Economic Implications of Deeper Asian Integration
AbstractThe Asian countries are once again focused on options for large, comprehensive regional integration schemes. In this paper we explore the implications of such broad-based regional trade initiatives in Asia, highlighting the bridging of the East and South Asian economies. We place emphasis on the alternative prospects for insider and outsider countries. We work with a global general equilibrium model of the world economy, benchmarked to a projected 2017 sets of trade and production patterns. We also work with gravity-model based estimates of trade costs linked to infrastructure, and of barriers to trade in services. Taking these estimates, along with tariffs, into our CGE model, we examine regionally narrow and broad agreements, all centered on extending the reach of ASEAN to include free trade agreements with combinations of the northeast Asian economies (PRC, Japan, Korea) and also the South Asian economies. We focus on a stylized FTA that includes goods, services, and some aspects of trade cost reduction through trade facilitation and related infrastructure improvements. What matters most for East Asia is that China, Japan, and Korea be brought into any scheme for deeper regional integration. This matter alone drives most of the income and trade effects in the East Asia region across all of our scenarios. The inclusion of the South Asian economies in a broader regional agreement sees gains for the East Asian and South Asian economies. Most of the East Asian gains follow directly from Indian participation. The other South Asian players thus stand to benefit if India looks East and they are a part of the program, and to lose if they are not. Interestingly, we find that with the widest of agreements, the insiders benefit substantively in terms of trade and income while the aggregate impact on outside countries is negligible. Broadly speaking, a pan-Asian regional agreement would appear to cover enough countries, with a great enough diversity in production and incomes, to actually allow for regional gains without substantive third-country losses. However, realizing such potential requires overcoming a proven regional tendency to circumscribe trade concessions with rules of origin, NTBs, and exclusion lists. The more likely outcome, a spider web of bilateral agreements, carries with it the prospect of signficant outsider costs (i.e. losses) both within and outside the region.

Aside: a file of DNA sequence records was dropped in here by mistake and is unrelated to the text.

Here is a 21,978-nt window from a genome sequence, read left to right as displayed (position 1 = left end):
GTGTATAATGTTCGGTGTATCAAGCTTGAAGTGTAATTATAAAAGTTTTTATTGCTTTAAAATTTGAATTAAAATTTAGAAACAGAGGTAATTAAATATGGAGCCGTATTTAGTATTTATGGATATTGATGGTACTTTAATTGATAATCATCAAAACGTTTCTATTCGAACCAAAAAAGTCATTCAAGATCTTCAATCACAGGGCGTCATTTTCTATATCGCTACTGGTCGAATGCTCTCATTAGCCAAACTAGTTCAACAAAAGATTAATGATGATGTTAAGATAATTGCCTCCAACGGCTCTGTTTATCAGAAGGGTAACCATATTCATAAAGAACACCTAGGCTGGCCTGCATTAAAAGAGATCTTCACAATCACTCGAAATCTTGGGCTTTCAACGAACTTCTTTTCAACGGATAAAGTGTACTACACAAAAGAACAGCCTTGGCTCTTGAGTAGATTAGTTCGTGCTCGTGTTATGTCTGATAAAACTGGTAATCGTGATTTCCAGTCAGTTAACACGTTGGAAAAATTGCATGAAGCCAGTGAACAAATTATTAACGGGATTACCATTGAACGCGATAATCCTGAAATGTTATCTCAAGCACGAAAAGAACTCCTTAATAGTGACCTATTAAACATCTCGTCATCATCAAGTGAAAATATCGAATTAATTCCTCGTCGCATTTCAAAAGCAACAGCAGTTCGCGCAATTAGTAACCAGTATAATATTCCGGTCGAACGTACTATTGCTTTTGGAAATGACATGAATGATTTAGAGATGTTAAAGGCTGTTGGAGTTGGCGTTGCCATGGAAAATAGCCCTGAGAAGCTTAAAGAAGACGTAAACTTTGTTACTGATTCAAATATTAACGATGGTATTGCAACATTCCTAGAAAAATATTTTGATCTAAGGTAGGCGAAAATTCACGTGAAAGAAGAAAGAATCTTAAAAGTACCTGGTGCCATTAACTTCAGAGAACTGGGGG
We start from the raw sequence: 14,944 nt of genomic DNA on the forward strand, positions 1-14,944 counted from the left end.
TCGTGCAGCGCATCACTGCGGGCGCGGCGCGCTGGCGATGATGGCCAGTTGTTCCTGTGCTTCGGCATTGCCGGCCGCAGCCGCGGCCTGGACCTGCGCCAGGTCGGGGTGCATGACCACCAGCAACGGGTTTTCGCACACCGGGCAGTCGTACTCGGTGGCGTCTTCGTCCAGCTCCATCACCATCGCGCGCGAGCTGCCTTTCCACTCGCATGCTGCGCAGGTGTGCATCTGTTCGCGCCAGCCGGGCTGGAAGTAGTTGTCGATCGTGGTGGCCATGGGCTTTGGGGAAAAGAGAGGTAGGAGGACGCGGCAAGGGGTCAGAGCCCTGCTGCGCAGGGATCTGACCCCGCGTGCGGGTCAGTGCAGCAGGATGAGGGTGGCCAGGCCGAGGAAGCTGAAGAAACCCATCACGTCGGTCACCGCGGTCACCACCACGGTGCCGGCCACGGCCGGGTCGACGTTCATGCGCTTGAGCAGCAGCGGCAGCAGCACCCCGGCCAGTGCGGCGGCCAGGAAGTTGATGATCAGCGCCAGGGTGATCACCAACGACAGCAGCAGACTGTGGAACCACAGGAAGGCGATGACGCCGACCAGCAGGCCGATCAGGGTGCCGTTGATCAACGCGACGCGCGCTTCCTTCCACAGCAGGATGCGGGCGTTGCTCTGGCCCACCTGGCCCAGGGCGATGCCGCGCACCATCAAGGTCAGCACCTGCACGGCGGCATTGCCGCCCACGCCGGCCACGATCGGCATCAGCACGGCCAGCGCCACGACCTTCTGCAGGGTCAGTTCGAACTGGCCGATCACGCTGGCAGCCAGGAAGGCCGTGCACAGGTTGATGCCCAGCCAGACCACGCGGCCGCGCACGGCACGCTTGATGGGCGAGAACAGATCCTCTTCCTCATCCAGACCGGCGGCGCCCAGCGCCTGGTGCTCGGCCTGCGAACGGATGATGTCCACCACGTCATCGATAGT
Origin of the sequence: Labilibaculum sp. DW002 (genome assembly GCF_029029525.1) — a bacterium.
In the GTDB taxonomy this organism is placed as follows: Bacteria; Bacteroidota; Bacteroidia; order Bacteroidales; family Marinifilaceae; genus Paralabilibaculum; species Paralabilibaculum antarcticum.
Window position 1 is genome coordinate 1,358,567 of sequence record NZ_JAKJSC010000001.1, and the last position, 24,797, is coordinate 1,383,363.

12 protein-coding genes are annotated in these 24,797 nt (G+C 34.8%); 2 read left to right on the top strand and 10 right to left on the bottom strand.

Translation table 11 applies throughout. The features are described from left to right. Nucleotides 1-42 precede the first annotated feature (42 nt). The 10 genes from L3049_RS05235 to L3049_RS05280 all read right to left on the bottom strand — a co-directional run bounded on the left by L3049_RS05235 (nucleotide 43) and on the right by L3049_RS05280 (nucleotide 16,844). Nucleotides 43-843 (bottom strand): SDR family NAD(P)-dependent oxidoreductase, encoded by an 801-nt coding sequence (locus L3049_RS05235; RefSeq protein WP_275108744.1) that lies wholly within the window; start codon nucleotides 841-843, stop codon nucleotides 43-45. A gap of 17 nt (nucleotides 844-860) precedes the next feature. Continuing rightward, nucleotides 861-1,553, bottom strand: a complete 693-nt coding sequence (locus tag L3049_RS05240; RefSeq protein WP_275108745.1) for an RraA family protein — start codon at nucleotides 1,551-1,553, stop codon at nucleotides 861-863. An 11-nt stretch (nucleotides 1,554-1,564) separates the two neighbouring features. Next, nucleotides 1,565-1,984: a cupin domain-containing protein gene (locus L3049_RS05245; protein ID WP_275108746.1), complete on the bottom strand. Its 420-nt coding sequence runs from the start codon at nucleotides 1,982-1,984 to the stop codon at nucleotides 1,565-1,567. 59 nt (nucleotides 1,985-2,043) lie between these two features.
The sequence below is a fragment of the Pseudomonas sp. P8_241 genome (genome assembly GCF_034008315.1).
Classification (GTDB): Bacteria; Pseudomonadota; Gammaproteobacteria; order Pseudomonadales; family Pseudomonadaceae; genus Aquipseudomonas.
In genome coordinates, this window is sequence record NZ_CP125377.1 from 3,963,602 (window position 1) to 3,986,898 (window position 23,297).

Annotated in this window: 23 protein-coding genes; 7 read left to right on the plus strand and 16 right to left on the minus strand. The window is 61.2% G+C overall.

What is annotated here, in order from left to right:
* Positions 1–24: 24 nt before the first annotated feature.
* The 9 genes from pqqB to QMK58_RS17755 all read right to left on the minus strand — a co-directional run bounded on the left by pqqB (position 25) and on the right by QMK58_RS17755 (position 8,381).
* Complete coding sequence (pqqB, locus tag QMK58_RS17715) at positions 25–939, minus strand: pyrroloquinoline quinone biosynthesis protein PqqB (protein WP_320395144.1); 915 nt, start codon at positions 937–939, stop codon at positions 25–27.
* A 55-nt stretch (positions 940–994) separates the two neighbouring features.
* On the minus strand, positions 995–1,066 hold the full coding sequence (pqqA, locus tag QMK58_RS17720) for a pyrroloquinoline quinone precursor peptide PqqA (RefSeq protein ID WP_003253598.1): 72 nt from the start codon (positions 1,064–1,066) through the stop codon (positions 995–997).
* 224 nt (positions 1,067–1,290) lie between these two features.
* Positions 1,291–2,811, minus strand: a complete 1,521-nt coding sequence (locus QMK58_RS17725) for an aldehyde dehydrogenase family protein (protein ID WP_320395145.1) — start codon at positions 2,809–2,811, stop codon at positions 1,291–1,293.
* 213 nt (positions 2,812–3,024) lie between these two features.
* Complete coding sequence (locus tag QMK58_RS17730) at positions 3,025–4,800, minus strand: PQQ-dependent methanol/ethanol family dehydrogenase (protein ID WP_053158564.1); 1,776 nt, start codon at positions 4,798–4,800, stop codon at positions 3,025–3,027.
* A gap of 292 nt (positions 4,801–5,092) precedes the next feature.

Download InfoIf you experience problems downloading a file, check if you have the proper application to view it first. In case of further problems read the IDEAS help page. Note that these files are not on the IDEAS site. Please be patient as the files may be large.
As the access to this document is restricted, you may want to look for a different version under "Related research" (further below) or search for a different version of it.
Bibliographic InfoPaper provided by C.E.P.R. Discussion Papers in its series CEPR Discussion Papers with number 6976.
Date of creation: Sep 2008
Date of revision:
Contact details of provider:
Postal: Centre for Economic Policy Research, 77 Bastwick Street, London EC1V 3PZ.
Phone: 44 - 20 - 7183 8801
Fax: 44 - 20 - 7183 8820
Other versions of this item:
- F13 - International Economics - - Trade - - - Trade Policy; International Trade Organizations
- F17 - International Economics - - Trade - - - Trade Forecasting and Simulation
This paper has been announced in the following NEP Reports:
- NEP-ALL-2009-02-28 (All new papers)
- NEP-CMP-2009-02-28 (Computational Economics)
- NEP-INT-2009-02-28 (International Trade)
- NEP-SEA-2009-02-28 (South East Asia)
You can help add them by filling out this form.
CitEc Project, subscribe to its RSS feed for this item.
This item has more than 25 citations. To prevent cluttering this page, these citations are listed on a separate page. reading list or among the top items on IDEAS.Access and download statisticsgeneral information about how to correct material in RePEc.
For technical questions regarding this item, or to correct its authors, title, abstract, bibliographic or download information, contact: ().
If references are entirely missing, you can add them using this form.